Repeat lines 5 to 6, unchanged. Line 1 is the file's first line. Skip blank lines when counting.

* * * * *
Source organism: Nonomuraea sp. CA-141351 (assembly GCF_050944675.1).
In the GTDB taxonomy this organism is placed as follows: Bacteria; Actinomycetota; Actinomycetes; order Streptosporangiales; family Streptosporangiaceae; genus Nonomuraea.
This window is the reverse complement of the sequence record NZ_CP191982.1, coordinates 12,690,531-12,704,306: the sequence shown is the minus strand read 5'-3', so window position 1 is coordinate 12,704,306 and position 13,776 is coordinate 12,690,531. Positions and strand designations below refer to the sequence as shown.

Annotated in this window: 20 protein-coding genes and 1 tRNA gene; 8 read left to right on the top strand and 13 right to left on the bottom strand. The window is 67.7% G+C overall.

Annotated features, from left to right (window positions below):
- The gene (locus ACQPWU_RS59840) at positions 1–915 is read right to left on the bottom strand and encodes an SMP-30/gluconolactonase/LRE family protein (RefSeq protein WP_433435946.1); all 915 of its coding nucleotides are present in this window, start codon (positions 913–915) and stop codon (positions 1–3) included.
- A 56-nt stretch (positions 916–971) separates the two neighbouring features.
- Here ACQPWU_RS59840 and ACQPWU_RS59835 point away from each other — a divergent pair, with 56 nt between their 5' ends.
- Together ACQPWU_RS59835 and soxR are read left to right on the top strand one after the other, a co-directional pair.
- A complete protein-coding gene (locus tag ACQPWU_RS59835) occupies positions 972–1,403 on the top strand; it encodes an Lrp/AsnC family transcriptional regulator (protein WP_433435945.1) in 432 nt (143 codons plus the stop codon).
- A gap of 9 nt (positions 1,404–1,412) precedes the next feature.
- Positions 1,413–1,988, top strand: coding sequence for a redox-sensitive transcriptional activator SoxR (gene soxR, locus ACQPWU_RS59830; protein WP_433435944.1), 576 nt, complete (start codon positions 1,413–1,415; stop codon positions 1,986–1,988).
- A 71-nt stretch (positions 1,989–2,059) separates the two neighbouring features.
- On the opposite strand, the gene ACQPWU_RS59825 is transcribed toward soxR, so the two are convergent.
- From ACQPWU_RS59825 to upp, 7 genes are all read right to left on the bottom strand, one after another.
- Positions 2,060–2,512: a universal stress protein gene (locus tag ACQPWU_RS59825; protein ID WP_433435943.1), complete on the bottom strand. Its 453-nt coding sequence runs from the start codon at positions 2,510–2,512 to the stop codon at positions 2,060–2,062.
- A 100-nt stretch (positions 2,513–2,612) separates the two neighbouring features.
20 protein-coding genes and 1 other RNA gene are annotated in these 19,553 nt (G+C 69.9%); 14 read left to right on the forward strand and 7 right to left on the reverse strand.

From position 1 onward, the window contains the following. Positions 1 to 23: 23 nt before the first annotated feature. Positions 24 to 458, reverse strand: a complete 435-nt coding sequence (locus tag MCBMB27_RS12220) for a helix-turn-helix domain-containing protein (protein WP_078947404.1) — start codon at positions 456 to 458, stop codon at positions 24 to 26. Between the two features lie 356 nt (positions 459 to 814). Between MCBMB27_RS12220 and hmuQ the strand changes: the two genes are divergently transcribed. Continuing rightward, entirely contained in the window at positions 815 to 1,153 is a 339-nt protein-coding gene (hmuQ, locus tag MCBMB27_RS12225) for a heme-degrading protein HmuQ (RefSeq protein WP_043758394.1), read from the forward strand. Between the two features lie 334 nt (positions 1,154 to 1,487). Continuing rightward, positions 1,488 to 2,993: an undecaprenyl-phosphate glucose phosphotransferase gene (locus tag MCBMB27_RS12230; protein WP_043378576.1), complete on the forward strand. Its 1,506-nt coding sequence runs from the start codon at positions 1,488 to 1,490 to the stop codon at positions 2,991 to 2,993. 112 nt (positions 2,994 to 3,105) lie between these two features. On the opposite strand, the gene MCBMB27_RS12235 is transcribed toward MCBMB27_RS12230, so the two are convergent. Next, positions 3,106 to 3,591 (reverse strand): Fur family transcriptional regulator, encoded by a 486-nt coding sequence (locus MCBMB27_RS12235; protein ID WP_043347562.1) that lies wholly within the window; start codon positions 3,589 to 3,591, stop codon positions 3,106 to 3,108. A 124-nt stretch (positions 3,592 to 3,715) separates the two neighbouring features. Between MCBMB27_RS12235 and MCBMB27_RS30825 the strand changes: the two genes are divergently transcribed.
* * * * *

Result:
Annotated features, from left to right (window positions below):
- The gene (locus ACQPWU_RS59840) at positions 1–915 is read right to left on the bottom strand and encodes an SMP-30/gluconolactonase/LRE family protein (RefSeq protein WP_433435946.1); all 915 of its coding nucleotides are present in this window, start codon (positions 913–915) and stop codon (positions 1–3) included.